Bitcoin apologists point to a fact flagged up by the Cambridge Bitcoin Electricity Consumption Index, which is that the energy wasted by plugged-in but inactive home devices in the US alone could power bitcoin mining for 1.8 years.

The defence of Bitcoin’s energy consumption usually invokes cryptocurrency being a global value transfer and storage system that is necessarily costly to maintain. There are economic, rather than environmental, arguments against this stance, that focus on Bitcoin having no intrinsic value (unlike other mined commodities such as gold) and being significantly more volatile than traditional investor safe havens such as gold or the Swiss franc.

Not all crypto enthusiasts share this view, notably the investor of Ethereum Vitalik Buterin who, in an effort to seem cleaner than Bitcoin, is working on changing Ethereum’s mining system. At the moment the system similarly to bitcoin where the most powerful computers have an edge in getting the most bitcoin as computers compete to complete a transaction first. Buterin plans to change Ethereum’s system so that miners enter a pool and are randomly selected to complete the transaction and receive an ether in return. This method is intended to ensure that less electricity will be used to mine the currency.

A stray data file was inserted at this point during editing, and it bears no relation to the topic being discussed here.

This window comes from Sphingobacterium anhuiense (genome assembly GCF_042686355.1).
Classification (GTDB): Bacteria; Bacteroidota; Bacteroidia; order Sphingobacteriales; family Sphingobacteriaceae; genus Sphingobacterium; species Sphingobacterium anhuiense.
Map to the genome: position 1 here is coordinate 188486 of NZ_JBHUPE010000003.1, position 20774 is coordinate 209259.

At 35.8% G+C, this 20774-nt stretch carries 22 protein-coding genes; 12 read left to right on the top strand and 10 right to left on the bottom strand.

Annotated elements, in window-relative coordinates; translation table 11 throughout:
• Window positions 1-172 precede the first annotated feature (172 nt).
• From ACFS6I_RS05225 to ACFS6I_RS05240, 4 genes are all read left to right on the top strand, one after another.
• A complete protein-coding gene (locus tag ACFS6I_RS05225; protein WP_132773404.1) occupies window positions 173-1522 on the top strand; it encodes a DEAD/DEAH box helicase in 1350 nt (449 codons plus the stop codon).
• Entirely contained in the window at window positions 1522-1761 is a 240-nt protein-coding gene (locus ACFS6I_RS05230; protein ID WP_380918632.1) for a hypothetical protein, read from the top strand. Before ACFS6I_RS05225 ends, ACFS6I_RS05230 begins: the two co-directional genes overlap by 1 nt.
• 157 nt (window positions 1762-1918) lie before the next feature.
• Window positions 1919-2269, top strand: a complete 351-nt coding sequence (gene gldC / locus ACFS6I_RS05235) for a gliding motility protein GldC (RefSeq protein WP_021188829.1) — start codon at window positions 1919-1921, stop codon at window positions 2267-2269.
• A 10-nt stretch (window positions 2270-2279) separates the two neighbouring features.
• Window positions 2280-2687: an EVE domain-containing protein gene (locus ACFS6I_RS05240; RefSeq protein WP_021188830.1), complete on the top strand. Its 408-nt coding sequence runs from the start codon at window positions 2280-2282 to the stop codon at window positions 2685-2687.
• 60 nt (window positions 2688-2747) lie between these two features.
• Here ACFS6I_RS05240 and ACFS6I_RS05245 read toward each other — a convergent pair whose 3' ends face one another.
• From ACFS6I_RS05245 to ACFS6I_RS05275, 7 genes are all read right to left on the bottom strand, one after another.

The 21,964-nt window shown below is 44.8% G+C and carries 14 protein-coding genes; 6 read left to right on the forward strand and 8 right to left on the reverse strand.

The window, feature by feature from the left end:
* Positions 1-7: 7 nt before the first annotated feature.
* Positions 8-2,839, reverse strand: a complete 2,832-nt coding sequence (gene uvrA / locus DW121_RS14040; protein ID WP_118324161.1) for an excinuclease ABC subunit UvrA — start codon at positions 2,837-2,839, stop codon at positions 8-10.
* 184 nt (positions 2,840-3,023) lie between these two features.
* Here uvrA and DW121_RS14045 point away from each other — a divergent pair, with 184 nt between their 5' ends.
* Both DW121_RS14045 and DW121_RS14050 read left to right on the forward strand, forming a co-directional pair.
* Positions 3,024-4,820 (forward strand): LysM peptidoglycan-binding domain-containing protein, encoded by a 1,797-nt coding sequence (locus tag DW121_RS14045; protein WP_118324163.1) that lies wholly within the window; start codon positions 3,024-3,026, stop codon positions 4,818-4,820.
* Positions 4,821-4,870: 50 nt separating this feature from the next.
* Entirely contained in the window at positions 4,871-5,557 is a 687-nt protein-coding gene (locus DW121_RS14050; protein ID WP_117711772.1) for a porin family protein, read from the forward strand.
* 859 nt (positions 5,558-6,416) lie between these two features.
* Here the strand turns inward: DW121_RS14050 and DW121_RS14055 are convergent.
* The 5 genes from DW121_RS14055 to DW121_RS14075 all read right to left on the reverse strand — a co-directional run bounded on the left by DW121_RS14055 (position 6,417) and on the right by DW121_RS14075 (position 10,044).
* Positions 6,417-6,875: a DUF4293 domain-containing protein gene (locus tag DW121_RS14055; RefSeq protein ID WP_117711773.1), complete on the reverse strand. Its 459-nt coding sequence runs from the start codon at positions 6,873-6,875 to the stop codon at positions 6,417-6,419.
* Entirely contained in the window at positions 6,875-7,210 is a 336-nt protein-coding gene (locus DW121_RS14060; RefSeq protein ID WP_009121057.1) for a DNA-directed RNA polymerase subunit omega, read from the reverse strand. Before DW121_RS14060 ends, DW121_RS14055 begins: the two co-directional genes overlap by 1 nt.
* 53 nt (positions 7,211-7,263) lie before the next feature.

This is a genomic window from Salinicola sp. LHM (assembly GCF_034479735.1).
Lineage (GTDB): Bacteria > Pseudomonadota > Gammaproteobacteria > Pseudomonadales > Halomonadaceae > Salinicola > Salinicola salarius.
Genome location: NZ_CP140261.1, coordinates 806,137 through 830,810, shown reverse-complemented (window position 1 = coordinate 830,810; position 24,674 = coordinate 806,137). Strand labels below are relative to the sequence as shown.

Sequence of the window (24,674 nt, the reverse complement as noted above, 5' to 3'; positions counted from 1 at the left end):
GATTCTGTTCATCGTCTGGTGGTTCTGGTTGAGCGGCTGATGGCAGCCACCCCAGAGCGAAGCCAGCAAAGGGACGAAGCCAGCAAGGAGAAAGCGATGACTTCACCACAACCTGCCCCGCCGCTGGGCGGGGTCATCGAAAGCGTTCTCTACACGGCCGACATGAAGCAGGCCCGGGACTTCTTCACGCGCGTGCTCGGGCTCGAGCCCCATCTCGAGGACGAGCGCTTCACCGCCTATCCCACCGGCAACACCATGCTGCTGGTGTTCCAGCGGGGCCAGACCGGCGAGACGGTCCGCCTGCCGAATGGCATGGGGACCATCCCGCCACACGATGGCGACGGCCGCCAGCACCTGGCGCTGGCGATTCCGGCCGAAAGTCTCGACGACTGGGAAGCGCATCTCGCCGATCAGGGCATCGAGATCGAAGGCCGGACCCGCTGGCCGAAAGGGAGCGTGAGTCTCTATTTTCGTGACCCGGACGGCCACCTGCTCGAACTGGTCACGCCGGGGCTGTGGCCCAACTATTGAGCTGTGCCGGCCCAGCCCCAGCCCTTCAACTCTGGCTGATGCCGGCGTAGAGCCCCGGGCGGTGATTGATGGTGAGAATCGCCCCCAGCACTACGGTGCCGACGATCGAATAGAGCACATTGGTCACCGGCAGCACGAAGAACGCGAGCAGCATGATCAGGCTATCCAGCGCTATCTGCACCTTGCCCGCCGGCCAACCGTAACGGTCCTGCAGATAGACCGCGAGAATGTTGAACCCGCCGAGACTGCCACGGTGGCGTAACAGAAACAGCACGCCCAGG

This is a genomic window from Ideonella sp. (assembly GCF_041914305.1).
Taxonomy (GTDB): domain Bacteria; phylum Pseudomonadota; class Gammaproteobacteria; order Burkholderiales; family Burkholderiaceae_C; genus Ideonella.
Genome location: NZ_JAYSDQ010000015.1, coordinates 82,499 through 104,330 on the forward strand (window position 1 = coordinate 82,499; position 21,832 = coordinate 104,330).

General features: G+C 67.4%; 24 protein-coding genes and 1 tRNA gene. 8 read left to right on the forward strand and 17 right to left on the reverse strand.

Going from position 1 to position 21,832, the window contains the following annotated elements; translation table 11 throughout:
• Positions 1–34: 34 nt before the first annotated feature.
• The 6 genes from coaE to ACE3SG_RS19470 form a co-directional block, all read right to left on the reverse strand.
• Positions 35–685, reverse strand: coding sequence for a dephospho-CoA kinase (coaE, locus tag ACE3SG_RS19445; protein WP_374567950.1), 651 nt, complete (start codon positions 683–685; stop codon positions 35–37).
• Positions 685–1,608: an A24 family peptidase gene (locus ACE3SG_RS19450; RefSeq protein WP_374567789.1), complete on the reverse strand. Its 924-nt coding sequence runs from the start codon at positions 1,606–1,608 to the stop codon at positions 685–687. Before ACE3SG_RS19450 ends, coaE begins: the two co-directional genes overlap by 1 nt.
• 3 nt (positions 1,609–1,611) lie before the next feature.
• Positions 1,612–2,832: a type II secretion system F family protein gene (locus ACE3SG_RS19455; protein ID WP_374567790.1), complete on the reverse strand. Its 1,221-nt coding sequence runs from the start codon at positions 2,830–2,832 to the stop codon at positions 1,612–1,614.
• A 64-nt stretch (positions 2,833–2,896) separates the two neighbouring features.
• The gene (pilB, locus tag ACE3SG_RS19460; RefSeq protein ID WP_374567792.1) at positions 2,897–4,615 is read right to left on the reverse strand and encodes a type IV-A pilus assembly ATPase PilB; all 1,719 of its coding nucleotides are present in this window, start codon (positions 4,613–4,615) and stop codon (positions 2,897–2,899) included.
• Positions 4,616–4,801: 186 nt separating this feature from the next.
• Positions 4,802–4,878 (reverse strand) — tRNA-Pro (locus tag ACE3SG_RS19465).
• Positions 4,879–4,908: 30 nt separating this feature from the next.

Proponents of bitcoin say that mining is increasingly being done with electricity from renewable sources as that type of energy becomes cheaper, and the energy used is far lower than that of other, more wasteful, uses of power.

But environmentalists say that mining is still a cause for concern particularly because miners will go wherever electricity is cheapest and that may mean places that use coal. The majority of bitcoin mining takes place in south-east Asia, where coal-fired power stations remain dominant.

China is a prime example of this. China has the most Bitcoin mines. And two-thirds of China’s electricity comes from coal.

Given that Bitcoin mining rigs are mobile, it may be supposed that they will follow the cheapest electricity – which will not be the cleanest.

Consider Elon Musk’s recent US$1.5 billion investment in bitcoin. This is somewhat contrary to Tesla’s stated mission of to accelerating the world’s transition to sustainable energy. It also offsets completely the US$1.5 billion that Tesla received in 2020 through taxpayer-funded environmental subsidies.